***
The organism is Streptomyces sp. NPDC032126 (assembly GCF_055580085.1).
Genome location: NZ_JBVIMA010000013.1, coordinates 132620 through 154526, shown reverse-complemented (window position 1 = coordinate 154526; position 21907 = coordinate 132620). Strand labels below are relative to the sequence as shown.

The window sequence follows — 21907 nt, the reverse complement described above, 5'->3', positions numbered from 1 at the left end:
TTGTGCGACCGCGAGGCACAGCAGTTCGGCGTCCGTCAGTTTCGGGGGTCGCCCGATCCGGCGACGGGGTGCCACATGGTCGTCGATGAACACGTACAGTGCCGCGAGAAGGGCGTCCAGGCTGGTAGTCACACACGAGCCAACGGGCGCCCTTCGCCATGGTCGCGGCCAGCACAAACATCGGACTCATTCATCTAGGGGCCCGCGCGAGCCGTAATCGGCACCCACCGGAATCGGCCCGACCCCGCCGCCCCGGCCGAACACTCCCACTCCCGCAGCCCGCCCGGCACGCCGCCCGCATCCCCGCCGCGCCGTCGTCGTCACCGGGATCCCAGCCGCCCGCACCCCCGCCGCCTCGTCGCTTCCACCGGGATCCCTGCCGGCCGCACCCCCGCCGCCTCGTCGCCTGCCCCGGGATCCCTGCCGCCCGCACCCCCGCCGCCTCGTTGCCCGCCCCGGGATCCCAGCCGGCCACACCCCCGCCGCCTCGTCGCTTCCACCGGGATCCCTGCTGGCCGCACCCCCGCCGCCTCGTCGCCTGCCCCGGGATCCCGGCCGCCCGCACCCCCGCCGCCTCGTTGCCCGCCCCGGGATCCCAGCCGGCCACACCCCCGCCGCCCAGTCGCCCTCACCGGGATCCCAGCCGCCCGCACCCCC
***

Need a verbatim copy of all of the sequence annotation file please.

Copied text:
The organism is Streptomyces sp. NPDC032126 (assembly GCF_055580085.1).
Genome location: NZ_JBVIMA010000013.1, coordinates 132620 through 154526, shown reverse-complemented (window position 1 = coordinate 154526; position 21907 = coordinate 132620). Strand labels below are relative to the sequence as shown.

The window sequence follows — 21907 nt, the reverse complement described above, 5'->3', positions numbered from 1 at the left end:
TTGTGCGACCGCGAGGCACAGCAGTTCGGCGTCCGTCAGTTTCGGGGGTCGCCCGATCCGGCGACGGGGTGCCACATGGTCGTCGATGAACACGTACAGTGCCGCGAGAAGGGCGTCCAGGCTGGTAGTCACACACGAGCCAACGGGCGCCCTTCGCCATGGTCGCGGCCAGCACAAACATCGGACTCATTCATCTAGGGGCCCGCGCGAGCCGTAATCGGCACCCACCGGAATCGGCCCGACCCCGCCGCCCCGGCCGAACACTCCCACTCCCGCAGCCCGCCCGGCACGCCGCCCGCATCCCCGCCGCGCCGTCGTCGTCACCGGGATCCCAGCCGCCCGCACCCCCGCCGCCTCGTCGCTTCCACCGGGATCCCTGCCGGCCGCACCCCCGCCGCCTCGTCGCCTGCCCCGGGATCCCTGCCGCCCGCACCCCCGCCGCCTCGTTGCCCGCCCCGGGATCCCAGCCGGCCACACCCCCGCCGCCTCGTCGCTTCCACCGGGATCCCTGCTGGCCGCACCCCCGCCGCCTCGTCGCCTGCCCCGGGATCCCGGCCGCCCGCACCCCCGCCGCCTCGTTGCCCGCCCCGGGATCCCAGCCGGCCACACCCCCGCCGCCCAGTCGCCCTCACCGGGATCCCAGCCGCCCGCACCCCC